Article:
It was at this point that Robinson confronted Pauling, accusing him of neglecting his work as president. Pauling had in fact been neglecting daily duties, boasting to the press at one point: “I don’t waste time on needless details.” Unfortunately, many of these details weren’t needless, and his administrative inattention was harming the Institute. Pauling asked Robinson if he thought he could do better, to which Robinson replied that he could. Pauling responded by making Robinson President and Director of LPISM. Still the financial issues became worse: Pauling donated 75% of his income to LPISM for the first half of 1975, and then 100% of his income in the second half of the year.

In the meantime, the Institute staff began experimenting on hairless mice. For a week before the tests, they would feed the mice food full of vitamins C and E. Next they began irradiating them with ultraviolet light to produce skin cancer and observed the effects of the high-vitamin diet on cancer growth. As a result of this research, Pauling developed a cocktail of vitamins, which he put into a single dose that he called the “Linus Pauling Super Pill.” The Institute considered marketing the pill to raise additional funds, but that plan fell through and the Pauling Super Pill was relegated to a formula in a filing cabinet.

The Institute found itself in a bad place by the end of 1975; saddled with massive financial problems, it was uncertain if it would survive. And amidst this struggle, fortunes were about to get both better and worse for the Linus Pauling Institute of Science and Medicine.


A Sentimental Trip

Ava Helen Pauling, June 1981.

In the final months of 1981, Ava Helen Pauling was slowing down and making her final public appearances. She was spending as much time as possible with her husband and children, but encouraged Linus to stay busy and travel because of his difficulty dealing with emotional distress. She had been diagnosed with a form of inoperable cancer, and had decided against the use of chemotherapy.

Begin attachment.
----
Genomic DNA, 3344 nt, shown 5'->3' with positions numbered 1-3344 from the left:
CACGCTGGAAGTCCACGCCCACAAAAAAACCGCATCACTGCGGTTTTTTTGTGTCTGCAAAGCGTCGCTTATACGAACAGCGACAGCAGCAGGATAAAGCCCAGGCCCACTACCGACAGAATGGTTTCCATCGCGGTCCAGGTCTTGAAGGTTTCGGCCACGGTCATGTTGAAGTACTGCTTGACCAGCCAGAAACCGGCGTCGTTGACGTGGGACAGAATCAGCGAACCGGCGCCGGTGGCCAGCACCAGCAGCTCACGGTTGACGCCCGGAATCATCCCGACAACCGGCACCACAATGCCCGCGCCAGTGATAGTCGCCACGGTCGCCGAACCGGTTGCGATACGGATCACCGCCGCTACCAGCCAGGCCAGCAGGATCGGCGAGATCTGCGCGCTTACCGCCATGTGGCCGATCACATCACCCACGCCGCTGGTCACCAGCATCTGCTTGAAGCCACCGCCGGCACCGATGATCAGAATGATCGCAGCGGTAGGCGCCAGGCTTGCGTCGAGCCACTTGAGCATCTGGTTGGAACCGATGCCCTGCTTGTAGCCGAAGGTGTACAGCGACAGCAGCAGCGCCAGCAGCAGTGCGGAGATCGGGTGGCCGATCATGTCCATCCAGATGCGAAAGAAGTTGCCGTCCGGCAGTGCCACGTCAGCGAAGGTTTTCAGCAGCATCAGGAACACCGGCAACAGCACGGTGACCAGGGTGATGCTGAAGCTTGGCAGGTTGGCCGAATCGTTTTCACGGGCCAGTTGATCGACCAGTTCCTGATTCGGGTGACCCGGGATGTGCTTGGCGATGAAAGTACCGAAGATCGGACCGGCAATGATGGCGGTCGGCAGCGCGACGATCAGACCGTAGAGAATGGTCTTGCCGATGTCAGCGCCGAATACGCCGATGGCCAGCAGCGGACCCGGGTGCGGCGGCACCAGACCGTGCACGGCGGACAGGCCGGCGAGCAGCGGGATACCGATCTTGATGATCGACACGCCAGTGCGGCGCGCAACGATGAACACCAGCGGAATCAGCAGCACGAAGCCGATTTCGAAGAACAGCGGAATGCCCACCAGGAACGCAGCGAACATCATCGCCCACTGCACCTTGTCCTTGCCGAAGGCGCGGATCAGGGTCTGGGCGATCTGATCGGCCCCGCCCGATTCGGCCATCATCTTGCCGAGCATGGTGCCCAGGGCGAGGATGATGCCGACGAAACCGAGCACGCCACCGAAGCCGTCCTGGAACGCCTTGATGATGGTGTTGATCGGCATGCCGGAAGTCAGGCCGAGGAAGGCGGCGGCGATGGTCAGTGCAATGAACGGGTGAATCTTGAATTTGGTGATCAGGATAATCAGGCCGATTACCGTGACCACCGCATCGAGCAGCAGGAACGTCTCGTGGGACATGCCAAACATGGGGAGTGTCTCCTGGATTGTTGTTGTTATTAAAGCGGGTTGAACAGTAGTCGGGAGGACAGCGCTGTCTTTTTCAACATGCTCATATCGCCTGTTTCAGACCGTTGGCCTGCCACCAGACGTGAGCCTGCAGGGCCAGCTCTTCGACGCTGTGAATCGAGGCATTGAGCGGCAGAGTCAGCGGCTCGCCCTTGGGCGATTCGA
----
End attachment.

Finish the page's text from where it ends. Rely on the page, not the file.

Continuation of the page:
According to his family, Linus Pauling was convinced that he would be able to save her through the use of vitamin C and other supplements. He was unable to talk about her final arrangements so preparations, including Ava’s memorial service preferences and her desire to be cremated, were discussed with her daughter Linda over a long weekend. After surgeries, a long term fight with cancer and a number of other medical complications, Ava Helen died in her home on December 7.

Following the death of his wife of nearly sixty years, Pauling was, understandably, quite lost. His children helped guide him through the funeral arrangements and Ava’s memorial service, andthough he gladly accepted their help, he was very resistant to other offers of assistance in the every day aspects of life. He stayed as busy as he could, and over the course of 1982 published three papers on the nucleus of the atom – a highly abstract program of work that afforded him some measure of escape from his grief.

He remained very lonely however, and was often lost in thought. According to those who knew him, Pauling was having trouble accepting the reality of his wife’s death. Biographer Thomas Hager wrote:

He still talked to her, holding phantom conversations as he spooned his vitamin C powder into his juice in the morning. He still looked for her, expecting to see her in the doorway, asking him to stop and take a walk, to come to lunch. He would cry and look out to sea. Then he would get back to work.